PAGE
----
The Live Music Project offers "The Devil and the Violin" at Fairfield University's Regina A. Quick Center for the Arts

The Live Music Project offers "The Devil and the Violin" at Fairfield University's Regina A. Quick Center for the Arts

The Live Music Project, an audience-friendly, conductor-less ensemble in residency at Fairfield University's Regina A. Quick Center for the Arts, considers an age-old musical connection in "The Devil and the Violin" on Friday, Oct. 7, at 8 p.m. at the Quick Center. The concert is the first of four, including a family event, that the ensemble will play this season.

Image: Live Music Project For hundreds of years, the connection between the devil and the violin has spawned both music and folklore forever linking the two. Many stories have re-told the "crossroads legend," in which a violinist meets the devil along the roadside and sells his soul in exchange for peerless musical ability.

"It runs in American folklore quite a bit, selling your soul for something – for immortality, for happiness, for riches," said New Haven resident Netta Hadari, a violinist and co-founder and music director of the Live Music Project.

The concert includes one of the most famous takes on the legend, "The Soldier's Tale," in which a violinist sells his soul for wealth and finds out there are dire consequences down the line. The ensemble will present a full chamber ensemble version of Stravinsky's "The Soldier's Tale" during the concert.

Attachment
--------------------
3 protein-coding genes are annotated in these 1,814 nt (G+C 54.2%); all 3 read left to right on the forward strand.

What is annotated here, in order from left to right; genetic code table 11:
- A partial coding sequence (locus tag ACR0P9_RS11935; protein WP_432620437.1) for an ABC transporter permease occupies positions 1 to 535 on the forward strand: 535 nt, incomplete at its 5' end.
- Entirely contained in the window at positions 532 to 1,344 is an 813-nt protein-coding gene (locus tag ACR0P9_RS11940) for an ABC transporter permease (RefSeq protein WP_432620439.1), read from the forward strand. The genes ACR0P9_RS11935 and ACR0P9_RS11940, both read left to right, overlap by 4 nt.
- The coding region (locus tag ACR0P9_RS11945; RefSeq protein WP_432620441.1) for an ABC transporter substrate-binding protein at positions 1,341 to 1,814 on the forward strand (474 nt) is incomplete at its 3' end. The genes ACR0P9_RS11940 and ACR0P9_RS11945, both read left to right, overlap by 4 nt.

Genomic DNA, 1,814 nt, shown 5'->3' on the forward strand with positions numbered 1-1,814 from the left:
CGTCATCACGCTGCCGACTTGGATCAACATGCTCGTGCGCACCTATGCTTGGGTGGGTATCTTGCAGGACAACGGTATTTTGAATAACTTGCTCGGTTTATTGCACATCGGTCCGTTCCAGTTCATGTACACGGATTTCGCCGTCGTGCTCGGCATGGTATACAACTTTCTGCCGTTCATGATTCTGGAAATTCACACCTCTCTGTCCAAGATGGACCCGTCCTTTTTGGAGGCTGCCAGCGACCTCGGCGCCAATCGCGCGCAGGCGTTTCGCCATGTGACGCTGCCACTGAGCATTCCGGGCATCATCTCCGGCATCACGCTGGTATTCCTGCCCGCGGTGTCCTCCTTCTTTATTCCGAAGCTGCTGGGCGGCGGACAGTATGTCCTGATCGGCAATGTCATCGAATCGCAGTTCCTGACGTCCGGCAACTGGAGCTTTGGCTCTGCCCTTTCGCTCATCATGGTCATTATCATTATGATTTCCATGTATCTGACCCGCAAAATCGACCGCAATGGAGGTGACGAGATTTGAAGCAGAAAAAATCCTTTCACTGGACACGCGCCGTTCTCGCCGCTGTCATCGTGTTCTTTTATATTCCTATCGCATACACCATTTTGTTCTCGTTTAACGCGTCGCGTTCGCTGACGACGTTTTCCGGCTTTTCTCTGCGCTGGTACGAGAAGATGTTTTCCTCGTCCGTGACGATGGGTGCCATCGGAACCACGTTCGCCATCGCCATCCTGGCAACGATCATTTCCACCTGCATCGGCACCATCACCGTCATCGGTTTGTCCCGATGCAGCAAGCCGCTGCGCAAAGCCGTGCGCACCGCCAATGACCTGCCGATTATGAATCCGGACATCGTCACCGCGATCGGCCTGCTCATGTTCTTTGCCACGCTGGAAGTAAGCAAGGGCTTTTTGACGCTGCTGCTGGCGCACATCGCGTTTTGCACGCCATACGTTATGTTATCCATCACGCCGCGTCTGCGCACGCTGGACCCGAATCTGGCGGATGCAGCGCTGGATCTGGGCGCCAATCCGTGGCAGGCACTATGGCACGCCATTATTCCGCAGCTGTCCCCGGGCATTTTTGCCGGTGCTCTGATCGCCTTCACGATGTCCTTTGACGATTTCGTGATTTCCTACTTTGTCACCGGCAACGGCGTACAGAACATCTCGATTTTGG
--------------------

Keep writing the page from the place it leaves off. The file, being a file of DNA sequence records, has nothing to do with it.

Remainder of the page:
Hadari will take on several caprices by the violinist/composer Paganini, who played so well some suspected he had sold his soul to the devil. The concert also features Tartini's "Devil's Trill Sonata," which the composer said was inspired by music the Prince of Darkness played for him in a dream.

The ensemble will mix words and music in a telling of the spooky H.P. Lovecraft story, "The Music of Erich Zann," about an unhinged man playing a violin. Josiah Rowe of Chesire will read the story over original music by co-founder and Artistic Director Daniel Smith of New Haven.

Founded by Hadari and Smith in conjunction with the Quick Center, The Live Music Project aims to change the way audiences think about chamber music. Now in its third season, the group includes some of the region's top musicians, offering exciting concerts in a friendly environment with an emphasis on interaction with the audience. The ensemble tackles both classical and contemporary works of all kinds, sometimes featuring world premieres of compositions by Smith, who also provides music for and directs many of the Quick Center's popular live radio dramas.

The October program is the Live Music Project's first concert of the 2005-06 season. Next up is "Music for Shakespeare," which will take place on Friday, Nov. 11.  The ensemble will play beloved American classics from Copland's "Appalachian Spring" to the music of Hitchcock's film "Psycho" on Friday, April 28. Though children are always welcome at Live Music Project concerts, the group will focus on family fare in "Myth and Music," an afternoon of storytelling and music, on Sunday, Jan. 22.

Tickets are $25 and subscriptions are available for all three evening concerts. "Myth and Music" tickets are $15 for adults, $10 for children. For tickets, call the Quick Center box office at (203) 254-4010 or toll free at 1-877-ARTS-396. For more information, visit the website,

Posted On: 09-12-2005 10:09 AM

Volume: 38 Number: 31